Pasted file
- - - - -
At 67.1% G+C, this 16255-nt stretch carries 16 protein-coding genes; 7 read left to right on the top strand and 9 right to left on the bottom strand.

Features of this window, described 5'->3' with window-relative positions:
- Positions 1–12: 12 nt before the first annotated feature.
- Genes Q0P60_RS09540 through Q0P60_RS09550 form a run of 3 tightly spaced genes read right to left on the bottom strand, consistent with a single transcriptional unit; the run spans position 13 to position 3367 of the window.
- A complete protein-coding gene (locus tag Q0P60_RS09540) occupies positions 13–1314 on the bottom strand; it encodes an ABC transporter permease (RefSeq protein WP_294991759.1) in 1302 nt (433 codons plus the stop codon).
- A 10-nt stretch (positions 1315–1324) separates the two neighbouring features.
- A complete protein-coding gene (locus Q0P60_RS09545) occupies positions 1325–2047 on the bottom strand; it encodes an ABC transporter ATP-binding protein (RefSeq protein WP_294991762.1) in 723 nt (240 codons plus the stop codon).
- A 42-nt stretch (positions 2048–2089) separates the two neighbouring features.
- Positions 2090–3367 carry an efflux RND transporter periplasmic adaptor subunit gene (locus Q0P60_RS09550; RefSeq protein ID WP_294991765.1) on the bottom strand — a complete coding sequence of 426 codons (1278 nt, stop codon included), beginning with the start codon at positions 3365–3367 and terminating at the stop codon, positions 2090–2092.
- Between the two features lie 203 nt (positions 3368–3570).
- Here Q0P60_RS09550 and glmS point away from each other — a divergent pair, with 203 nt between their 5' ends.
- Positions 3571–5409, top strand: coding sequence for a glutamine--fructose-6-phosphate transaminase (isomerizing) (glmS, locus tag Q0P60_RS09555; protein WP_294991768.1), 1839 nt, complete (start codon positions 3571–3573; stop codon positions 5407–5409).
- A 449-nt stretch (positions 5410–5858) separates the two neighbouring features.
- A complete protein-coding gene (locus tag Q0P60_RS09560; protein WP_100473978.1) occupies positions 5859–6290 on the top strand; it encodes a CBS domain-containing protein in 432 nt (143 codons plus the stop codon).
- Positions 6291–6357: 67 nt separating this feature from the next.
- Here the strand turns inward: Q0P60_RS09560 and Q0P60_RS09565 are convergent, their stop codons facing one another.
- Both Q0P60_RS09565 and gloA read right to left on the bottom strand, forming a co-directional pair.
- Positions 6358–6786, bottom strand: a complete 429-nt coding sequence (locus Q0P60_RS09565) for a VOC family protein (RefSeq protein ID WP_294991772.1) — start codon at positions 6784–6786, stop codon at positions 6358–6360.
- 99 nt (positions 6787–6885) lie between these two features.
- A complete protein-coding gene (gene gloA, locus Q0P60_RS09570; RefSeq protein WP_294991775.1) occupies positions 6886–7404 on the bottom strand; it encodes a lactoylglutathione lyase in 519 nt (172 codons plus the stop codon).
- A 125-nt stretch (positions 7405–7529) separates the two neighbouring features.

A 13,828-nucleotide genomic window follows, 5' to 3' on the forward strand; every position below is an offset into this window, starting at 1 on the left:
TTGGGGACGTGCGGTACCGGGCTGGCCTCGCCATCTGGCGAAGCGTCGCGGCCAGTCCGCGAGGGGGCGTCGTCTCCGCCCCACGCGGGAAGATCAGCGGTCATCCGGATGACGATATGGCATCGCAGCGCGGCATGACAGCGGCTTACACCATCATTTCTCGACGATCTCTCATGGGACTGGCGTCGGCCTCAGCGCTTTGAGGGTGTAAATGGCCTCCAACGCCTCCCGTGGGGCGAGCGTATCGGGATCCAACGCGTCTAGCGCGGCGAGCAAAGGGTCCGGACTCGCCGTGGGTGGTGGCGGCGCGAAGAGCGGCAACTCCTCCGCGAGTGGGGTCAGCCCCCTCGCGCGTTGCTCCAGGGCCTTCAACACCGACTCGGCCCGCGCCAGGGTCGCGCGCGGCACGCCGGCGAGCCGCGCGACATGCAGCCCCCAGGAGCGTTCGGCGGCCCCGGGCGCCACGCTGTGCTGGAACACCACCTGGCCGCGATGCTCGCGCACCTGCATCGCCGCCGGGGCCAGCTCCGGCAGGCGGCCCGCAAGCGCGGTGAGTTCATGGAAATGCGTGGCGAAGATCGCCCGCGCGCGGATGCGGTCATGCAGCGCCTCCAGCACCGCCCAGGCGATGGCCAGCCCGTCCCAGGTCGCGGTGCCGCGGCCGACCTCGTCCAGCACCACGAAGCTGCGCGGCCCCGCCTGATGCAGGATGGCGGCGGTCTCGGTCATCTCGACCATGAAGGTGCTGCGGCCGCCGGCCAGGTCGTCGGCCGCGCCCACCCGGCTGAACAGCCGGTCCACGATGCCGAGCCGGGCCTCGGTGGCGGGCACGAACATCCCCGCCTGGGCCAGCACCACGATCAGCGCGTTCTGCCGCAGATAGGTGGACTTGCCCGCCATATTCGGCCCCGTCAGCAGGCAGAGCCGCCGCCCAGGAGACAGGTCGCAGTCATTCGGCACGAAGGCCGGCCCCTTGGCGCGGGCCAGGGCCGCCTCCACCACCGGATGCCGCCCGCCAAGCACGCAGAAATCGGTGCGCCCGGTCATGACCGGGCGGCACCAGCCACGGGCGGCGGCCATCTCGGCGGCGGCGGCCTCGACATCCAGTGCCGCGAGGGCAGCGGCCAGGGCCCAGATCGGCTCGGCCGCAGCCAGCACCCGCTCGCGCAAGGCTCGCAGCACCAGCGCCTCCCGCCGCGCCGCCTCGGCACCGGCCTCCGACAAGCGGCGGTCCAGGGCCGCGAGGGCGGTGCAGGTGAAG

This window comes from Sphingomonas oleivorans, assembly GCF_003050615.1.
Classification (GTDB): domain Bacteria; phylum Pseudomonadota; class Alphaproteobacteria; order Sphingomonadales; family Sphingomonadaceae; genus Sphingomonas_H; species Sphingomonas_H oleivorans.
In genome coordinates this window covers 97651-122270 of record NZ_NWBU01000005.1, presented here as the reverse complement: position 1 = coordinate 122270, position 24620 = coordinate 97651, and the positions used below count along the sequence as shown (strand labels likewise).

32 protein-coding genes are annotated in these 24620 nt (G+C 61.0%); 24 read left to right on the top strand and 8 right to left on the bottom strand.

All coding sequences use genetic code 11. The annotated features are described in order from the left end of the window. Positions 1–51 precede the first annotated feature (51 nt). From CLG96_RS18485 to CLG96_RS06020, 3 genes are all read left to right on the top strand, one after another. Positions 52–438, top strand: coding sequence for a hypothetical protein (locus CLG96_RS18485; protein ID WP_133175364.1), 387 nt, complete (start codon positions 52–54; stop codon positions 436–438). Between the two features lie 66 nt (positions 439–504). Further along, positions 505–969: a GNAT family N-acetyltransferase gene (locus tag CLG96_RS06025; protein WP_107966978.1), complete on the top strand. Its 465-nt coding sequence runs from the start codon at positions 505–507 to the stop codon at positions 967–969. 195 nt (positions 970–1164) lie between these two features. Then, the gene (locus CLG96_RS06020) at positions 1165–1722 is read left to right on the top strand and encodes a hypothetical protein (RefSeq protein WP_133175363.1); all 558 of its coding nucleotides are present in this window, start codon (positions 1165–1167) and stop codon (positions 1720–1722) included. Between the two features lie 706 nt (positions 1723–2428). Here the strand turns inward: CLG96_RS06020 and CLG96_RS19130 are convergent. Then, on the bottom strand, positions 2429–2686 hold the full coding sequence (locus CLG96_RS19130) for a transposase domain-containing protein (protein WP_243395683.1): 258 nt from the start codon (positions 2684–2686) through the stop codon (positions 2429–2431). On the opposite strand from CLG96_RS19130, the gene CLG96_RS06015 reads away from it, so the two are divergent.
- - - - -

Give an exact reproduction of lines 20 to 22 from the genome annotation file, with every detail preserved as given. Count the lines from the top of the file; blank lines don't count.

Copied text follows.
- A complete protein-coding gene (gene gloA, locus Q0P60_RS09570; RefSeq protein WP_294991775.1) occupies positions 6886–7404 on the bottom strand; it encodes a lactoylglutathione lyase in 519 nt (172 codons plus the stop codon).
- A 125-nt stretch (positions 7405–7529) separates the two neighbouring features.

A 13,828-nucleotide genomic window follows, 5' to 3' on the forward strand; every position below is an offset into this window, starting at 1 on the left: